July cotton ended up 0.06 cent Friday, a quiet day of trading one day after USDA’s new-crop estimates for cotton showed higher U.S. ending stocks, but lower world ending stocks.
July cotton prices closed up 0.06 cent Friday, but were down 2.28 cents for the week. Spot cotton prices are still holding a steady upward trend, but have been having trouble with resistance near 88 cents. Thursday’s WASDE report from USDA expected U.S. ending cotton stocks to increase from 4.70 million 480-pound bales in the current season to 5.20 million bales in 2018-19.
The new-crop season is expecting a little less production of 19.50 million bales and is also expected to be supported by lower world ending stocks of 83.75 million bales in 2018-19.
Here in the U.S., western Texas is plagued by serious drought and may get limited help the next seven days, but much more is needed. Southern Georgia and South Carolina are also experiencing light to moderate drought, but overall crop conditions outside of Texas look more promising in 2018. USDA said late Monday that 20% of the U.S. crop has been planted, in line with the five-year average pace.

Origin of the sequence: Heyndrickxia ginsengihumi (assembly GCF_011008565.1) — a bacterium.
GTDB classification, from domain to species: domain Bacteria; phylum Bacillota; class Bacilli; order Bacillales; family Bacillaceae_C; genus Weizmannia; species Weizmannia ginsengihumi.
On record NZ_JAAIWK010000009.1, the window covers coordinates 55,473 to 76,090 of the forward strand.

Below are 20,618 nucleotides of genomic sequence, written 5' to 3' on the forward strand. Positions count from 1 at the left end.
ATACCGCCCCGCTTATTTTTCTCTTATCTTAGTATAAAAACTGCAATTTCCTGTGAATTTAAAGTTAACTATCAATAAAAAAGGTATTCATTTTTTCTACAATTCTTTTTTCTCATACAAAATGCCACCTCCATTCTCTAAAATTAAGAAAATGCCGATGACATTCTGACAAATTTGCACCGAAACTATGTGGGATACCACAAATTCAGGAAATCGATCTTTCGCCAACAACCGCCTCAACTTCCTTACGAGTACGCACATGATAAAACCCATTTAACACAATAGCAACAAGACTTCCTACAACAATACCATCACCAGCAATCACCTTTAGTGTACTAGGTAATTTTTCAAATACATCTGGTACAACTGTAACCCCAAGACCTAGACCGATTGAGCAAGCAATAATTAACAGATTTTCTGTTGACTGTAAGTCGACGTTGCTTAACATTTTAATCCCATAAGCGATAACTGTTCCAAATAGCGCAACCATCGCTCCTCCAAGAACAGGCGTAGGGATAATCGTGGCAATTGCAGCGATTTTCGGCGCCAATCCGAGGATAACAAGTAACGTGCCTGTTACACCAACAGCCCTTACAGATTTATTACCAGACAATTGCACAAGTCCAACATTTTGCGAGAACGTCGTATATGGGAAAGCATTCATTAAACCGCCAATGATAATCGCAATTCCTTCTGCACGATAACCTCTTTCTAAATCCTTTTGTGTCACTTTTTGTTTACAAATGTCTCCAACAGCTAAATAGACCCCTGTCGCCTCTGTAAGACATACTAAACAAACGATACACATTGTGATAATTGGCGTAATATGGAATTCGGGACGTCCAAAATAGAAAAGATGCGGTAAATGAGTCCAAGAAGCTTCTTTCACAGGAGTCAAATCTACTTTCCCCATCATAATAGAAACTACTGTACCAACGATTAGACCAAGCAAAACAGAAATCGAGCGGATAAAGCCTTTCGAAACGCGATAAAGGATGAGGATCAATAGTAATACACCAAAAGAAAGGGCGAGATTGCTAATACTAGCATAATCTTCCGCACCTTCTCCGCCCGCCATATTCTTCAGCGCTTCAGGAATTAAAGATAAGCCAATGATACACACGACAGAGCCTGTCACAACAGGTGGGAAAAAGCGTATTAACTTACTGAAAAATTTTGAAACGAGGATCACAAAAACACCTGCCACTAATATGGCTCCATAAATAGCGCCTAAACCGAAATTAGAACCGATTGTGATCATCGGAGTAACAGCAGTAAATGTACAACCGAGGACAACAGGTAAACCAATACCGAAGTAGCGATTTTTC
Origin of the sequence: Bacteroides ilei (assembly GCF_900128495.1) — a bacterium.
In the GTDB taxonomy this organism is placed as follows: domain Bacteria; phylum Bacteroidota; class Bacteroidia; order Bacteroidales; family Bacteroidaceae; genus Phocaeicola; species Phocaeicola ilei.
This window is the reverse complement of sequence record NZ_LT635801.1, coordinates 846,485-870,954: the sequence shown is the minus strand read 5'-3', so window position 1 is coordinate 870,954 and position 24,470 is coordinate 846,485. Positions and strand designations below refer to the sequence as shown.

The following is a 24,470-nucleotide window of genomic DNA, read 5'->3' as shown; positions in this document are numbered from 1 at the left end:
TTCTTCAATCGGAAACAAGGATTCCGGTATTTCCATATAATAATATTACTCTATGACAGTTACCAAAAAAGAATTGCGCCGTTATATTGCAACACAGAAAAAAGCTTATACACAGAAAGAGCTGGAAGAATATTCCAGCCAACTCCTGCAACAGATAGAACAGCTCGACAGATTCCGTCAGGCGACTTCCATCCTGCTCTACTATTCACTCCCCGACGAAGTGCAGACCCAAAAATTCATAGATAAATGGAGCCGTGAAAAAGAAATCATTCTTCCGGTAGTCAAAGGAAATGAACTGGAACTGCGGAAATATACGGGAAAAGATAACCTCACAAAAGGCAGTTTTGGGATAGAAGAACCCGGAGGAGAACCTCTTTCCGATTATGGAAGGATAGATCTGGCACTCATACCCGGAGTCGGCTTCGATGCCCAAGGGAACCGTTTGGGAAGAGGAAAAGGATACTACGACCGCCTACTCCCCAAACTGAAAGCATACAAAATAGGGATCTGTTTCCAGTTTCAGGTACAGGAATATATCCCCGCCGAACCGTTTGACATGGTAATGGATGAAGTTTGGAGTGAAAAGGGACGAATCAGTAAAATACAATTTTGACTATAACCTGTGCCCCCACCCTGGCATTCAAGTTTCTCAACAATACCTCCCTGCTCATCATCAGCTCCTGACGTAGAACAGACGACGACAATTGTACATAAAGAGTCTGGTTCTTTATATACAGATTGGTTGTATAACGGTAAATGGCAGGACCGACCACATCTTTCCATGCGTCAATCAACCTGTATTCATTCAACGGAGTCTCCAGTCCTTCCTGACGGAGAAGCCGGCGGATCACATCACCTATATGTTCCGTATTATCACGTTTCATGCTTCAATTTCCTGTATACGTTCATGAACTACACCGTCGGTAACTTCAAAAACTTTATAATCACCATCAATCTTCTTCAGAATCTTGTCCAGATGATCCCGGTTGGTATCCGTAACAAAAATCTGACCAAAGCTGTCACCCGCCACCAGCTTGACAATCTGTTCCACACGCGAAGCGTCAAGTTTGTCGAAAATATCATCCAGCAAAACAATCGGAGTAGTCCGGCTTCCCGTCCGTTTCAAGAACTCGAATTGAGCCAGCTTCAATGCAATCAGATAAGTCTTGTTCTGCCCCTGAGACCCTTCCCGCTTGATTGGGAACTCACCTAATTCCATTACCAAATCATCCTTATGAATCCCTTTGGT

The ICE daily stocks report showed certified stocks down 796 on Thursday, at 73,464.
In cash online trading, The Seam showed 6,290 bales sold Thursday at an average price of 65.61 cents. Average loan value was 46.82 cents and 86,329 bales were offered.
The Cotlook A Index of world values for Thursday, May 10 was up 0.40 at 94.35 cents, putting the premium over the July futures settlement at 9.79 cents.